How would you register javascript in ASP.NET through code behind? The common way to accomplish this is to use RegisterStartupScript and the RegisterClientScriptBlock methods of the Page class.   Page.RegisterStartupScript – This method adds JavaScript to the web form right before the ending </FORM>tag. This wouls be best used when we want to initiate a javascript function when the page is loaded. It takes two parameters — the first being the key of the script and the —  the second being the script itself (represented as a string).   private void Page_Load(object sender, System.EventArgs e) {            —–            —–            Page.RegisterStartupScript(“UserScript”,                        ” language=javascript>” +                         “function HelloWorld() { alert(‘Hello World’); }</SCRIPT> “);           Button1.Attributes[“onclick”] = “HelloWorld()”;           —–           —– }   Page.RegisterClientScriptBlock – This method adds JavaScript to the web form, right after the <FORM runat=”server”>declaration.  It also takes two parameters— the first being the key of the script and the second being the script itself (represented as a string).   The main difference between the two methods is that the RegisterStartupScript method places the JavaScript at the bottom of the ASP.NET page right before the closing </FORM> element while RegisterClientScriptBlock method places the JavaScript directly after the opening <FORM>element in the page.

Can we use win32api dlls in .net? Explain how? If you talk about win32dll they are written in unmanged code. PInvoke helps us to call unmanged code from manage code. It locate and invoke the code and marshal their arguments at run time. In C# we use DLLImport as attribute to call win32api dll.

What is the difference between setting an object to null and calling dispose method of the object ? E.g. Object obj = new Object(); obj = null obj.dispose() When we set any object to null, that means that object is subject to garbage collection. But we dont have any control when exactly garbage collector reclaim memory and resources from this object. So in case we have occupied some heavy resources in any object, its better to implement a Dispose() method. So on calling the dispose() method explicitly, we can free the resources.

What is the difference between Constant and Readonly? ‘const’: Can’t be static. Value is evaluated at compile time. Initiailized at declaration only. ‘readonly’: Can be either instance-level or static. Value is evaluated at run time. Can be initialized in declaration or by code in the constructor.

What benefit does your code receive if you decorate it with attributes demanding specific Security permissions? Following are the benefits of using attribute based declarative security , essentially all the relevant information is stored in the asssembly metadata on compilation and based on permissions of the calling code , CLR will make sure that application or assembly doesn’t even get loaded in case doesn’t have relevant permissions vis a vis Imperative security , where everything is checked in assembly code and assembly will invariably get loaded and executed before it checks for any such issue or lack of permissions .   So , benefits of Declarative security are :   1. Inducing efficiency as all relevant information is stored in the metadata . 2. Cleaner code as security is not mixed with program logic it’s done cleanly using attributes .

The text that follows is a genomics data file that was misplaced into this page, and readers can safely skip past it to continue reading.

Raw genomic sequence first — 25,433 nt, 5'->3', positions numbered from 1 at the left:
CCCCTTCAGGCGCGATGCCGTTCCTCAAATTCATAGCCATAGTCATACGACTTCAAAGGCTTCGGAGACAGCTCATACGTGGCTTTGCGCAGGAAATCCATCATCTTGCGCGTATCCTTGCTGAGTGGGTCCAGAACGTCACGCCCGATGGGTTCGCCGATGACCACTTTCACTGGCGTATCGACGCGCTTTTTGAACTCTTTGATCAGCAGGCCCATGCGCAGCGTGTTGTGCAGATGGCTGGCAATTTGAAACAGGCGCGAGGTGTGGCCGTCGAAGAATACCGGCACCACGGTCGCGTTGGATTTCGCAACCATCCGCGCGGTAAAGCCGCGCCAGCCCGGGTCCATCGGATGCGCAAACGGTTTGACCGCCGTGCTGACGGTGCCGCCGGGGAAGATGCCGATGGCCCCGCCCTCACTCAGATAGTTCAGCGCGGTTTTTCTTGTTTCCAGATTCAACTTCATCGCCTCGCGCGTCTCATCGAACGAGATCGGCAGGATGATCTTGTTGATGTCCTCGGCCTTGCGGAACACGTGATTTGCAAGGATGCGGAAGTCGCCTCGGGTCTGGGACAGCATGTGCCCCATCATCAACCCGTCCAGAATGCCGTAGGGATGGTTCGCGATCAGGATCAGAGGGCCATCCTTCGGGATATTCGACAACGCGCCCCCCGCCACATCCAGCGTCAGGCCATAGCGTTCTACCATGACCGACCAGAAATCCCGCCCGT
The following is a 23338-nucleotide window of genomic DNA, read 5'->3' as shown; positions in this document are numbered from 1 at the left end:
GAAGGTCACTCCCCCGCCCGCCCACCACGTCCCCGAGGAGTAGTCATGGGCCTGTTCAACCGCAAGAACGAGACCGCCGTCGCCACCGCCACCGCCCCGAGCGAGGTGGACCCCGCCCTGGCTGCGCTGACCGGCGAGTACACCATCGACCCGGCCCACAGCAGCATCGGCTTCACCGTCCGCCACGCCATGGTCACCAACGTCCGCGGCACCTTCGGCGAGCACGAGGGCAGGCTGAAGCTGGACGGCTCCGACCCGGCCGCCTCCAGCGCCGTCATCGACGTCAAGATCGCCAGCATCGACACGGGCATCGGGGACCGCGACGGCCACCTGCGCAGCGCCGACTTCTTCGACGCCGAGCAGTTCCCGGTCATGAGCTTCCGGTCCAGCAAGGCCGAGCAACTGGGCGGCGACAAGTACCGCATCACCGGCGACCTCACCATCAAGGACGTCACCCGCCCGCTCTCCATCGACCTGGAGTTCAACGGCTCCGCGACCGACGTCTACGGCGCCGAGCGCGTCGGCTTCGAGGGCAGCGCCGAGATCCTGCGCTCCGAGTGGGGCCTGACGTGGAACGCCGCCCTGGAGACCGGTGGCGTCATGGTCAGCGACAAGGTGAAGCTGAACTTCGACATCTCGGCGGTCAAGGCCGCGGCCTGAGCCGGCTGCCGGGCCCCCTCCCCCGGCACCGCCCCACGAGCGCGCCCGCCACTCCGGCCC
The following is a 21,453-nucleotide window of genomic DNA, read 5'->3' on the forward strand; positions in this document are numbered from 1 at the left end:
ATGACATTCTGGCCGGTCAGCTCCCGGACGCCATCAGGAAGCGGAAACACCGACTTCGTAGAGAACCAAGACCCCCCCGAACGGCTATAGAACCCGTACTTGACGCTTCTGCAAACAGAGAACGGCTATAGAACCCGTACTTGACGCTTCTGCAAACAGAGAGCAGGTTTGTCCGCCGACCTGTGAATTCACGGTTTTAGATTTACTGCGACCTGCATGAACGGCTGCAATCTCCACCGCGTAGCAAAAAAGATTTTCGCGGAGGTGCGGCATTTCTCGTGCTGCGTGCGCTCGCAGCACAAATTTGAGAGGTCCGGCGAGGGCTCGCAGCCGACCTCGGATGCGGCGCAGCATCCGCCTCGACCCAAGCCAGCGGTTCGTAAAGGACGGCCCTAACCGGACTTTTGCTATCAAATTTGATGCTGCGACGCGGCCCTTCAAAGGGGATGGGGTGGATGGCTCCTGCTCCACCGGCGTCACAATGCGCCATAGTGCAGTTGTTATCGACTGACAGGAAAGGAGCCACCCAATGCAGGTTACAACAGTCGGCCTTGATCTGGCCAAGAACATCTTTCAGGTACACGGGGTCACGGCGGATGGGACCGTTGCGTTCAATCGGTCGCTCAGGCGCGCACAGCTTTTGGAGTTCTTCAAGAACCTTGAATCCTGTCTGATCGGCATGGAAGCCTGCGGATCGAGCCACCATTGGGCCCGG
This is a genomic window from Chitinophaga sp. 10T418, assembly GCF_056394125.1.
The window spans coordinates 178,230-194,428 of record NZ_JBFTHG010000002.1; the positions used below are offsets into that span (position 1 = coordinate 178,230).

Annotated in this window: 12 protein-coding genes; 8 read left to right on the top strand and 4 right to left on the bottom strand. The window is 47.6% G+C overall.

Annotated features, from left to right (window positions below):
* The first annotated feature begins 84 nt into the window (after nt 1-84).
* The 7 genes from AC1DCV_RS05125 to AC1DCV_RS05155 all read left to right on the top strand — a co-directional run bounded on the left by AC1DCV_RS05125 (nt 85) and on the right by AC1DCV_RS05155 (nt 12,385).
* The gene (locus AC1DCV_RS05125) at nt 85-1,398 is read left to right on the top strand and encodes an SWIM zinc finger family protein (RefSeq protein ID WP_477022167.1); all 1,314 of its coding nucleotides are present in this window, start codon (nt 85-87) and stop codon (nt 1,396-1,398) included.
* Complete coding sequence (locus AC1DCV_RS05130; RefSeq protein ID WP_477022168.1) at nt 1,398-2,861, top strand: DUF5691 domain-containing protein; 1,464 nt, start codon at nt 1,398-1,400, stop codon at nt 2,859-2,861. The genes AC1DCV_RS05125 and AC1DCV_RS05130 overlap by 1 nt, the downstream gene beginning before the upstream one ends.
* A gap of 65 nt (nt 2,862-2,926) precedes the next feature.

How do you define pointers in c#? Pointers in C# are syntactically used in the same way as you would use in c/c++. The only thing that is important to note is that, all code that is going to use pointers or address of operators is unsafe in .NET world and thus has to be marked with an unsafe modifier or has to be enclosed in an “unsafe” block. E.g. unsafe modifer:- unsafe void someFuncA(int *x) { //…do something }   unsafe static void Main() { int j = 100; someFunc(&j); } unsafe block:-   void someFunction() { int j = 10; unsafe { int* i = &j; } }   Lastly, all source code which contains “unsafe” code has to be compiled with “/unsafe” compiler option.  

What is shallow copying ? How does MemberWiseClone method work ? A shallow copy creates a new instance of the same type as the original object, and then copies the nonstatic fields of the original object. If the field is a value type, a bit-by-bit copy of the field is performed. If the field is a reference type, the reference is copied but the referred object is not; therefore, the reference in the original object and the reference in the clone point to the same object. In contrast, a deep copy of an object duplicates everything directly or indirectly referenced by the fields in the object. MemberwiseClone method, creates a new instance of the source object and then does a bit-by-bit copy of value types and for reference types only the reference is copied. As a result both the original object and the clone end-up pointing to the same objects that the original object refers. And this is exactly what a copy constructor in C++ does :)!   So, e.g. If X is the object in context and it reference objects Y and Z then a shallow copy A of X will refer to Y and Z!

What is the difference between a Debug and Release build? Is there a significant speed difference? The biggest difference between these is that: In a debug build the complete symbolic debug information is emitted to help while debugging applications and also the code optimization is not taken into account. While in release build the symbolic debug info is not emitted and the code execution is optimized. Also, because the symbolic info is not emitted in a release build, the size of the final executable is lesser than a debug executable.   One can expect to see funny errors in release builds due to compiler optimizations or differences in memory layout or initialization. These are ususally referred to as Release – Only bugs 🙂   In terms of execution speed, a release executable will execute faster for sure, but not always will this different be significant.